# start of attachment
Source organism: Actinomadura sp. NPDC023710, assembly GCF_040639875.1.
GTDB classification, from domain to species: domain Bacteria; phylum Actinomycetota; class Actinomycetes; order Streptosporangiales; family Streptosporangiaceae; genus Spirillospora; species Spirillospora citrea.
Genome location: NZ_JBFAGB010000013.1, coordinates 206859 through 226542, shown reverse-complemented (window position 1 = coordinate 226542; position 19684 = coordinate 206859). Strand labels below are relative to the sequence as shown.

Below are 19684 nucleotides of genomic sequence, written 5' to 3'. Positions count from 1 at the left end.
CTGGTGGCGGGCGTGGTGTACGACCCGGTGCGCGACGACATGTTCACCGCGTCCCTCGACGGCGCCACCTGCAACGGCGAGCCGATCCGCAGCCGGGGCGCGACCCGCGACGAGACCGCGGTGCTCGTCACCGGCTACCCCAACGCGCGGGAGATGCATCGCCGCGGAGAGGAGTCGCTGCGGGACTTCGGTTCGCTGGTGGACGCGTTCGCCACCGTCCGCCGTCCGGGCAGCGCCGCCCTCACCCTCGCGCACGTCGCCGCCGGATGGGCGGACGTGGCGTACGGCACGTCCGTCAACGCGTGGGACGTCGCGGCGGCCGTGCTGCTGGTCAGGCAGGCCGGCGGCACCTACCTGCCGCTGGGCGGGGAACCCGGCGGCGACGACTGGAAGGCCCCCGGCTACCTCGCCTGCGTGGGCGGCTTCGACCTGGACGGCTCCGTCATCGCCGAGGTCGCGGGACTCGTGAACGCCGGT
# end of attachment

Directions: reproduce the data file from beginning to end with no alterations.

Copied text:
Source organism: Actinomadura sp. NPDC023710, assembly GCF_040639875.1.
GTDB classification, from domain to species: domain Bacteria; phylum Actinomycetota; class Actinomycetes; order Streptosporangiales; family Streptosporangiaceae; genus Spirillospora; species Spirillospora citrea.
Genome location: NZ_JBFAGB010000013.1, coordinates 206859 through 226542, shown reverse-complemented (window position 1 = coordinate 226542; position 19684 = coordinate 206859). Strand labels below are relative to the sequence as shown.

Below are 19684 nucleotides of genomic sequence, written 5' to 3'. Positions count from 1 at the left end.
CTGGTGGCGGGCGTGGTGTACGACCCGGTGCGCGACGACATGTTCACCGCGTCCCTCGACGGCGCCACCTGCAACGGCGAGCCGATCCGCAGCCGGGGCGCGACCCGCGACGAGACCGCGGTGCTCGTCACCGGCTACCCCAACGCGCGGGAGATGCATCGCCGCGGAGAGGAGTCGCTGCGGGACTTCGGTTCGCTGGTGGACGCGTTCGCCACCGTCCGCCGTCCGGGCAGCGCCGCCCTCACCCTCGCGCACGTCGCCGCCGGATGGGCGGACGTGGCGTACGGCACGTCCGTCAACGCGTGGGACGTCGCGGCGGCCGTGCTGCTGGTCAGGCAGGCCGGCGGCACCTACCTGCCGCTGGGCGGGGAACCCGGCGGCGACGACTGGAAGGCCCCCGGCTACCTCGCCTGCGTGGGCGGCTTCGACCTGGACGGCTCCGTCATCGCCGAGGTCGCGGGACTCGTGAACGCCGGT